The amendment caused Basford to dispose of his pigs and forced him out of business. In 2010, he filed an inverse condemnation lawsuit against the state arguing that the Pregnant Pig Amendment resulted in a “taking” of his farm equipment – tangible personal property.

Basford won his case. Most of the compensation awarded to Basford was for the property used in the hog farming business – property that was functionally integrated in Basford’s operation, but rendered impractical after the amendment passed. This property included a barn, some poured concrete and some other equipment used in hog farming. The trial court awarded Basford $505,000 based on his inverse condemnation claim finding that the amendment was a “partial taking” of property. Basford also filed a claim under the Bert Harris Act but failed to meet the pre-suit notice requirements on that claim.

In 2013, an appellate court upheld the award finding that the passage of the Pregnant Pig Amendment resulted in a partial taking of Basford’s property. Total damages paid to Brasford as a result of his litigation exceeded $1 million dollars. This ratio of total cost being roughly twice the market value is a similar ratio that DOT experiences from condemnation proceedings (including interest and legal fees) to settle claims.

The Basford precedent most certainly applies to those impacted by the passage of Amendment 13. But the there is a much greater financial impact on Florida than the Pregnant Pig Amendment because so many more people and businesses will be harmed by the Amendment.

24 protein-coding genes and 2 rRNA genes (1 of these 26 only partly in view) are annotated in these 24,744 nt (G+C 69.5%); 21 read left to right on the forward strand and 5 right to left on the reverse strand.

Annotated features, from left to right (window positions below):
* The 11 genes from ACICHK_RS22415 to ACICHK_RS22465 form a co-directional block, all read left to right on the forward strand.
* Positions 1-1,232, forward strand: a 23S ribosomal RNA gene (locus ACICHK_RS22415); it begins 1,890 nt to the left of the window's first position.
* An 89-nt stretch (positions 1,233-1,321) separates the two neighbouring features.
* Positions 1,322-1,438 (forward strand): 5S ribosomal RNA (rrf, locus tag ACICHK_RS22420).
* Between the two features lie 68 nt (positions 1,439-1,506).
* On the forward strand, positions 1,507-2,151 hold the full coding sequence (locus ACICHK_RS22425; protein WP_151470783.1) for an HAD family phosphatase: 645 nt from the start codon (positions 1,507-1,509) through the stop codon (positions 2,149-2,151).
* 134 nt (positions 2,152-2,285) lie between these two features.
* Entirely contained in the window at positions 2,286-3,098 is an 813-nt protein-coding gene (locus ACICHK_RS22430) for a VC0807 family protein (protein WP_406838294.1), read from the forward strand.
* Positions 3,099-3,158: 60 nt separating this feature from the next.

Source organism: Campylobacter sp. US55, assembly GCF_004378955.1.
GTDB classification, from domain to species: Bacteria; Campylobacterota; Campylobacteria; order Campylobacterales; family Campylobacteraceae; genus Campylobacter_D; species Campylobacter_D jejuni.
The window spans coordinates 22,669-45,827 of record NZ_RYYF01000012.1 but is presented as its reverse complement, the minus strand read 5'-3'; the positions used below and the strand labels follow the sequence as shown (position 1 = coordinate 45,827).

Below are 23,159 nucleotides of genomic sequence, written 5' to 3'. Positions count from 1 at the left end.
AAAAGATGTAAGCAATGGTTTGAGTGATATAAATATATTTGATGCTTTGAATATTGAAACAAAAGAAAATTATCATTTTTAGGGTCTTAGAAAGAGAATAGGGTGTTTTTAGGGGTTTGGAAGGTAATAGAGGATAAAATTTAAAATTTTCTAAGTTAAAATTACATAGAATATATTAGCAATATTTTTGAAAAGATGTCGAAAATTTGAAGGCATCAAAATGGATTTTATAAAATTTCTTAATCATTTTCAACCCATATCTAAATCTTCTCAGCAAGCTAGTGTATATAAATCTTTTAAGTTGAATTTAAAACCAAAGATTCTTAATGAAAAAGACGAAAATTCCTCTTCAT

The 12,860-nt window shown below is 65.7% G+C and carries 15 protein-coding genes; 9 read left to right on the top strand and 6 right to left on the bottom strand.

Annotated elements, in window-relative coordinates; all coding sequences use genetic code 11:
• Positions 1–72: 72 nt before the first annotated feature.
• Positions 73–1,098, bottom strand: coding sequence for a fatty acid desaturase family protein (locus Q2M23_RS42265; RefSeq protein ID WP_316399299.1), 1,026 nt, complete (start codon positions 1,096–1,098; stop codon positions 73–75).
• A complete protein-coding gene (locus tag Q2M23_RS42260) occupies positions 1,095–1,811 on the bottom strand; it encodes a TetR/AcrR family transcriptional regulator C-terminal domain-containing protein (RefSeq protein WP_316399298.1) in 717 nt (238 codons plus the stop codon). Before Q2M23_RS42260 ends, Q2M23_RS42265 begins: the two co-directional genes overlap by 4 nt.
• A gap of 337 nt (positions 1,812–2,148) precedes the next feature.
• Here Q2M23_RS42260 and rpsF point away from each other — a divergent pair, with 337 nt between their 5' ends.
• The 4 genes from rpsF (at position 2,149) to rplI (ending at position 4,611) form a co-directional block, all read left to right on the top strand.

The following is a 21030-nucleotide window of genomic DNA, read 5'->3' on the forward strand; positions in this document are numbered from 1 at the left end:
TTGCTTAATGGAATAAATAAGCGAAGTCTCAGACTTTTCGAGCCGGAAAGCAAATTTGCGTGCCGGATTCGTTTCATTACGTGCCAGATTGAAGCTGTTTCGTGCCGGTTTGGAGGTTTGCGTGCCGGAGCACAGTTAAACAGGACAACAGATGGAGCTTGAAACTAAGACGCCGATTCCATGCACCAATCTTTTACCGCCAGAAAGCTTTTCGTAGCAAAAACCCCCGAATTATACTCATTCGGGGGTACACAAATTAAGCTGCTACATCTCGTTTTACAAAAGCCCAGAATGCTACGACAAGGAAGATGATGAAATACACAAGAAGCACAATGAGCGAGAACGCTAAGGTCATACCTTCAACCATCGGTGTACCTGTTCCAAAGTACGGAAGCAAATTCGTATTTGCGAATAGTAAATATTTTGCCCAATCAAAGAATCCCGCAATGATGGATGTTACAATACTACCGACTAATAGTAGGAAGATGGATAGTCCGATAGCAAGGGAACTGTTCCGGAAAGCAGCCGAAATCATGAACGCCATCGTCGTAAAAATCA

As the Basford case indicates, the owners of racing greyhounds, the owners of racing greyhound kennels, and the owners of racing greyhound tracks would all have claims for inverse condemnation if Amendment 13 passes. In addition, they would all likely have substantial claims pursuant to Florida’s Bert Harris Act for the loss in value of their property.

The value of the racing greyhounds in Florida alone is very significant. Depending on their bloodline, racing greyhounds are routinely purchased for as little as $2,000 or as much as $50,000. Many dogs that are currently racing generate revenues that far exceed their purchase price.

To establish the value of the approximately 8,000 greyhound racing dogs currently racing you could assume a very conservative average of $5,000 per dog — which would total $40 million. You would then add the value of the approximately 7,000 racing greyhounds on farms that are being raised and trained. A very conservative figure for greyhounds in training would be $3,000 each, or another $21 million.

Thus, an extremely conservative estimate of the damages just for the racing greyhounds that could no longer race as the result of Amendment 13 would be over $60 million. This does not include the partial taking and loss of value claims related to kennel property and equipment — that’s even more problematic.

Most of the real estate at the greyhound tracks is devoted to the racetracks and passage of Amendment 13 prohibits the intended use of that property. Bets over the last five years on live greyhound racing at Florida’s 12 greyhound racetracks have totaled more than $1.2 billion. Because the income approach to determine market value is a recognized methodology to determine value, and it would be reasonable that the income would be a determinative factor in the owners “reasonable investment backed” expectation of value, that figure could easily be used as a baseline to determine the loss in value of the impacted property.

Greyhound racing is on its way out in Florida—but the effort to put a price tag on ending the industry is just beginning.